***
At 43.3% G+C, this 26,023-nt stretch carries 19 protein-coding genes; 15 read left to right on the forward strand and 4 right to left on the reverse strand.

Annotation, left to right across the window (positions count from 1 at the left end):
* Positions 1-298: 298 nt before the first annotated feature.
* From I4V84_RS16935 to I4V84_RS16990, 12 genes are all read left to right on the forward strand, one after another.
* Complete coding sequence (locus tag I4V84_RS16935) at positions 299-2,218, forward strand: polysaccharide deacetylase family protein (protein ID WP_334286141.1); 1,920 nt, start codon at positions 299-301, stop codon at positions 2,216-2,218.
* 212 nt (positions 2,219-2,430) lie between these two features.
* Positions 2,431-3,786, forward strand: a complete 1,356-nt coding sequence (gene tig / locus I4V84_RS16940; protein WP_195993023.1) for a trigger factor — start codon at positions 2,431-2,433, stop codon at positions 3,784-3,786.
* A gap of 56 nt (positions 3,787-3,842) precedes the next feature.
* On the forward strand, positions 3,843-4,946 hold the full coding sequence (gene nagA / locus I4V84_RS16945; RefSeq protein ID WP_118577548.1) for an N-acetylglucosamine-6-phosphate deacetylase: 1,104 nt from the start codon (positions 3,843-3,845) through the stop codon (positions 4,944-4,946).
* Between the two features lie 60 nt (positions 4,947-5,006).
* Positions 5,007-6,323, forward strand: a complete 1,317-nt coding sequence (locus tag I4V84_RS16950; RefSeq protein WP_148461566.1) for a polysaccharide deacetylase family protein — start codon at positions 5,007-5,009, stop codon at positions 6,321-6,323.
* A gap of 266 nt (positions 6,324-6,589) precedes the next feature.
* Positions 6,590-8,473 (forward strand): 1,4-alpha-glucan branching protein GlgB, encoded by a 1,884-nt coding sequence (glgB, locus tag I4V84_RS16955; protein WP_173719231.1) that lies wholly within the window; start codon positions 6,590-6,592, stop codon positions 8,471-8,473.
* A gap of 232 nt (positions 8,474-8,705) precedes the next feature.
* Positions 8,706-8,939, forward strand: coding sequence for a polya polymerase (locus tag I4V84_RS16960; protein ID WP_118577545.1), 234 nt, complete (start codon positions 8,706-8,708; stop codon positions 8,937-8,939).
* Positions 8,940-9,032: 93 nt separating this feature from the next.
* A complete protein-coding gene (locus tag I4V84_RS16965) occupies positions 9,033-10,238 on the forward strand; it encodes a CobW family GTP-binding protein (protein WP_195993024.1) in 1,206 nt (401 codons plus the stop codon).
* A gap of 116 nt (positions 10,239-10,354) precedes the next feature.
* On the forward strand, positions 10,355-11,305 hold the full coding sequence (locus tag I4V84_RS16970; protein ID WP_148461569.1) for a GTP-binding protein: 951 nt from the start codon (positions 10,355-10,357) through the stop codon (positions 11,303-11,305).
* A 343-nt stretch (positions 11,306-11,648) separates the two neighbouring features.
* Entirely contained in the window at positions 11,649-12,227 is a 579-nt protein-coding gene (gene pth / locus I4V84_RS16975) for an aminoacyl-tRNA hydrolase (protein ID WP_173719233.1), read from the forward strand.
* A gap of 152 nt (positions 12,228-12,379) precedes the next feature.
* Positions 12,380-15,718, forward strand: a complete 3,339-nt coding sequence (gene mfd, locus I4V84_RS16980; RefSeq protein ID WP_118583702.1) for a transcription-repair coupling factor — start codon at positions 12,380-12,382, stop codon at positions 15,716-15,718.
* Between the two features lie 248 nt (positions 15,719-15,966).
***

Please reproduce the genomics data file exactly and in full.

At 43.3% G+C, this 26,023-nt stretch carries 19 protein-coding genes; 15 read left to right on the forward strand and 4 right to left on the reverse strand.

Annotation, left to right across the window (positions count from 1 at the left end):
* Positions 1-298: 298 nt before the first annotated feature.
* From I4V84_RS16935 to I4V84_RS16990, 12 genes are all read left to right on the forward strand, one after another.
* Complete coding sequence (locus tag I4V84_RS16935) at positions 299-2,218, forward strand: polysaccharide deacetylase family protein (protein ID WP_334286141.1); 1,920 nt, start codon at positions 299-301, stop codon at positions 2,216-2,218.
* 212 nt (positions 2,219-2,430) lie between these two features.
* Positions 2,431-3,786, forward strand: a complete 1,356-nt coding sequence (gene tig / locus I4V84_RS16940; protein WP_195993023.1) for a trigger factor — start codon at positions 2,431-2,433, stop codon at positions 3,784-3,786.
* A gap of 56 nt (positions 3,787-3,842) precedes the next feature.
* On the forward strand, positions 3,843-4,946 hold the full coding sequence (gene nagA / locus I4V84_RS16945; RefSeq protein ID WP_118577548.1) for an N-acetylglucosamine-6-phosphate deacetylase: 1,104 nt from the start codon (positions 3,843-3,845) through the stop codon (positions 4,944-4,946).
* Between the two features lie 60 nt (positions 4,947-5,006).
* Positions 5,007-6,323, forward strand: a complete 1,317-nt coding sequence (locus tag I4V84_RS16950; RefSeq protein WP_148461566.1) for a polysaccharide deacetylase family protein — start codon at positions 5,007-5,009, stop codon at positions 6,321-6,323.
* A gap of 266 nt (positions 6,324-6,589) precedes the next feature.
* Positions 6,590-8,473 (forward strand): 1,4-alpha-glucan branching protein GlgB, encoded by a 1,884-nt coding sequence (glgB, locus tag I4V84_RS16955; protein WP_173719231.1) that lies wholly within the window; start codon positions 6,590-6,592, stop codon positions 8,471-8,473.
* A gap of 232 nt (positions 8,474-8,705) precedes the next feature.
* Positions 8,706-8,939, forward strand: coding sequence for a polya polymerase (locus tag I4V84_RS16960; protein ID WP_118577545.1), 234 nt, complete (start codon positions 8,706-8,708; stop codon positions 8,937-8,939).
* Positions 8,940-9,032: 93 nt separating this feature from the next.
* A complete protein-coding gene (locus tag I4V84_RS16965) occupies positions 9,033-10,238 on the forward strand; it encodes a CobW family GTP-binding protein (protein WP_195993024.1) in 1,206 nt (401 codons plus the stop codon).
* A gap of 116 nt (positions 10,239-10,354) precedes the next feature.
* On the forward strand, positions 10,355-11,305 hold the full coding sequence (locus tag I4V84_RS16970; protein ID WP_148461569.1) for a GTP-binding protein: 951 nt from the start codon (positions 10,355-10,357) through the stop codon (positions 11,303-11,305).
* A 343-nt stretch (positions 11,306-11,648) separates the two neighbouring features.
* Entirely contained in the window at positions 11,649-12,227 is a 579-nt protein-coding gene (gene pth / locus I4V84_RS16975) for an aminoacyl-tRNA hydrolase (protein ID WP_173719233.1), read from the forward strand.
* A gap of 152 nt (positions 12,228-12,379) precedes the next feature.
* Positions 12,380-15,718, forward strand: a complete 3,339-nt coding sequence (gene mfd, locus I4V84_RS16980; RefSeq protein ID WP_118583702.1) for a transcription-repair coupling factor — start codon at positions 12,380-12,382, stop codon at positions 15,716-15,718.
* Between the two features lie 248 nt (positions 15,719-15,966).